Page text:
Wednesday, September 30, 2009

eight weeks later

i have solomon's seal root (Polygonatum biflorum) tincture. i am so pleased. my first tincture.

i put cheesecloth over a bowl and squeezed. i then labeled bottles; one for storage, one with dropper - with common name - latin name - date i started the tincture - date i squeezed it - and what was used: 50% herb - 50% grain alcohol. a few weeks ago i read that you can run your tincture thru a blender - especially if using roots - like i was - to help break down the root better and get more medicine out of it. 

what did i notice ? well... it was very slimy. which makes sense because i just read that solomon's seal is mucilaginous. mucilage is a gelatin like substance found in herbs. it is used in medicine for it's demulcent properties. demulcent herbs have the effect of acting as a protective barrier on inflamed or irritated tissue. these herbs are soothing and cooling.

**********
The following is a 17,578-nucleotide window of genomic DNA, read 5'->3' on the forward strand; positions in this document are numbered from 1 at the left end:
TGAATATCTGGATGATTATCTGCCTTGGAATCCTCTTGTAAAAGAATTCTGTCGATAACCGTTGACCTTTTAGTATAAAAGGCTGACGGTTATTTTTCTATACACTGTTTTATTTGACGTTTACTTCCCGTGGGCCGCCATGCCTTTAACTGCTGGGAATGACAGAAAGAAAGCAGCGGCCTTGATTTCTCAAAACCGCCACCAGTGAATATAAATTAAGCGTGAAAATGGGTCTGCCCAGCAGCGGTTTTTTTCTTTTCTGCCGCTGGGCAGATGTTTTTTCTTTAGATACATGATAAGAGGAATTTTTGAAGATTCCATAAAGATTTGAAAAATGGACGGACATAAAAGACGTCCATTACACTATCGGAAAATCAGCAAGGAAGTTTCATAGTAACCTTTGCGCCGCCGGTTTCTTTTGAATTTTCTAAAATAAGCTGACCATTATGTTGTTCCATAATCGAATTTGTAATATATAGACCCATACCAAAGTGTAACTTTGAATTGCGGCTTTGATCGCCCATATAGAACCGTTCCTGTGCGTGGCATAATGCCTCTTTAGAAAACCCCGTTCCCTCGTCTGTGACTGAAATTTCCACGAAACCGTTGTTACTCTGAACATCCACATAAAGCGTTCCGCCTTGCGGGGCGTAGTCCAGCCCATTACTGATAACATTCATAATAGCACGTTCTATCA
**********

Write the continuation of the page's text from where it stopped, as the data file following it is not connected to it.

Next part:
solomon's seal helps joint injuries and helps restore lubrication and pliancy in the joints and tendons... and after actually touching the herb - it was thick and slimy - so it makes sense that it lubricates.

time for a tea break

when it all gets to much... the nicest thing i do for myself is take a break and make a cup of tea. yesterday i harvested some lemon verbena (Aloysia triphylla) so today i can have some tea. i only picked a few of the stems off the plant - just enough for a few cups of tea... that gives the plant a chance to keep growing. i let it sit for at least an hour before sipping...

lemon verbena is calming and sedating and has a positive effect on nervous digestive disorders.

Friday, September 25, 2009

whats out there... ?